Do not plan as to be 1900 then to be 2400 bla bla.
Plan as i won't miss any mates in 2 move range. Be perfect on it. Then say I will see all the 3 move material gains, queen traps while checking that you don't get check mated by doing this. Forget about openings. Forget about win or lose your matches! Forget about rating. Be goal oriented. Play perfectly as you can. Calculate for your opponent. When it opponent's move try to beat yourself. Improve your endgame by randomly creating a position on the board, analysing for 5-10 minutes not too short. then play against the machine. But first decide who is winning or is it draw. Always try to make winning side to win or in situation of draw pick the weaker side and try to make the draw. But try to create challenging position not 3queens versus a knight.)
You can't create all the openings from zero but don't study opening from theory. You could miss too much. Get a database if you don't have money get a warez or very old. lets say database of 1993. get it. pick a game. if it seems balanced try hard to find the tactic possibilities on it which is missed by the players. It is not important to remember it finding is enough. If you can find some tactics then your combinatory view gets better if you can't then your strategic understanding becames better. If nobody did any mistake then winner's strategy is better. As much as you tried hard you obtain proportionally. But don't try to get beyond yourself just do your maximum. And ─▒mprove your maximum by critisizing yourself that the only way.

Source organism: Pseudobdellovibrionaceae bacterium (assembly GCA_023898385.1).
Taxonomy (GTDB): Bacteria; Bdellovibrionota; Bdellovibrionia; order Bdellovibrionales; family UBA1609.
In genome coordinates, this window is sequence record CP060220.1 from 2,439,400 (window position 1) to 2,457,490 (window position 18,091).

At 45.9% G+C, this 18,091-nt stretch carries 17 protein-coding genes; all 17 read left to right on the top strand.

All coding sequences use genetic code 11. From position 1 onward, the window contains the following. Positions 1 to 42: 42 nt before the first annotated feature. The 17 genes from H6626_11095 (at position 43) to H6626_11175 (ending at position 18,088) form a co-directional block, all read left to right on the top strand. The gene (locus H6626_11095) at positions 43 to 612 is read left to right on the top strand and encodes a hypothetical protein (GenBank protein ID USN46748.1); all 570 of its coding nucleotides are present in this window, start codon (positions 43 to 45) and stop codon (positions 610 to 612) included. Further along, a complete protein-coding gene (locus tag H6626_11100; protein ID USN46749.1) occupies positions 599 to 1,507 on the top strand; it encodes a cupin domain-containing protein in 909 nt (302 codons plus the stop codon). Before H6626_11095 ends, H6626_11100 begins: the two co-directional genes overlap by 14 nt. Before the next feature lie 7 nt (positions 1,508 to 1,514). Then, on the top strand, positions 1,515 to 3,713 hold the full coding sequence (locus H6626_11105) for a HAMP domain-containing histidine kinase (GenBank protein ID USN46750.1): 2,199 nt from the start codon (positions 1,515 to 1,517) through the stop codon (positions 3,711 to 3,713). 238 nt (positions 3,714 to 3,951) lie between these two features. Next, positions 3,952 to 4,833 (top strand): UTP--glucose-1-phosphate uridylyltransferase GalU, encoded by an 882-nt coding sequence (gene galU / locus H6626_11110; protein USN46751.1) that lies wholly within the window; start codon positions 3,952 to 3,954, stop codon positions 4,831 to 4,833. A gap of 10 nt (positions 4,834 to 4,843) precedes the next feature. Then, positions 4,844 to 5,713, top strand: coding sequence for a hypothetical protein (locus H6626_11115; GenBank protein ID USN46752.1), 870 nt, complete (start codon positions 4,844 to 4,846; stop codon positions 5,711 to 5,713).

5/14/2008 05:29:00 PM  
Blogger Blue Devil Knight said...

Kaan Kara--thanks for the suggestions and sharing your ideas about memory in chess.

5/15/2008 01:26:00 PM  
Anonymous O.C. said...

This sums up exactly what I've been thinking regarding Chess improvement. I've always sought to train my brain to become an efficient Chess processor by exposing it to as many patterns as possible. I've found myself recognizing so many more mating threats and chances since I started doing puzzles, etc.

I've been studying, playing and doing puzzles almost daily for the past 4 months and the difference shows. At first it felt like a waste of time because I never seemed to see much of the tactics I had studied OTB. But recently, I've seen a jump in my playing strength. It seems like my brain has been doing lots of work without my conscious effort.

One night I dreamed of a Chess combination. One day, while in the shower, I found myself working out variations in one of my online (3days/move) games . . .while I was in the shower with no board!

Obviously, my brain is beginning to assimilate the information subconsciously. What I realize is that you can't rush this process. All you can do is continue to work at it without too much emphasis on immediate gains.

To me, Chess improvement is more about improving your general recognition of patterns. The brain takes what patterns it can from the puzzles we do. It's up to us to feed our brains with as many of these patterns as possible and let or brains do the rest on it's own. Repetition will help to solidify each pattern and makes it easier to recognize the relevant parts of them in OTB play.

I really like this article. It makes me feel like I have the right ideas. Keep up the good work.

1/26/2010 09:52:00 AM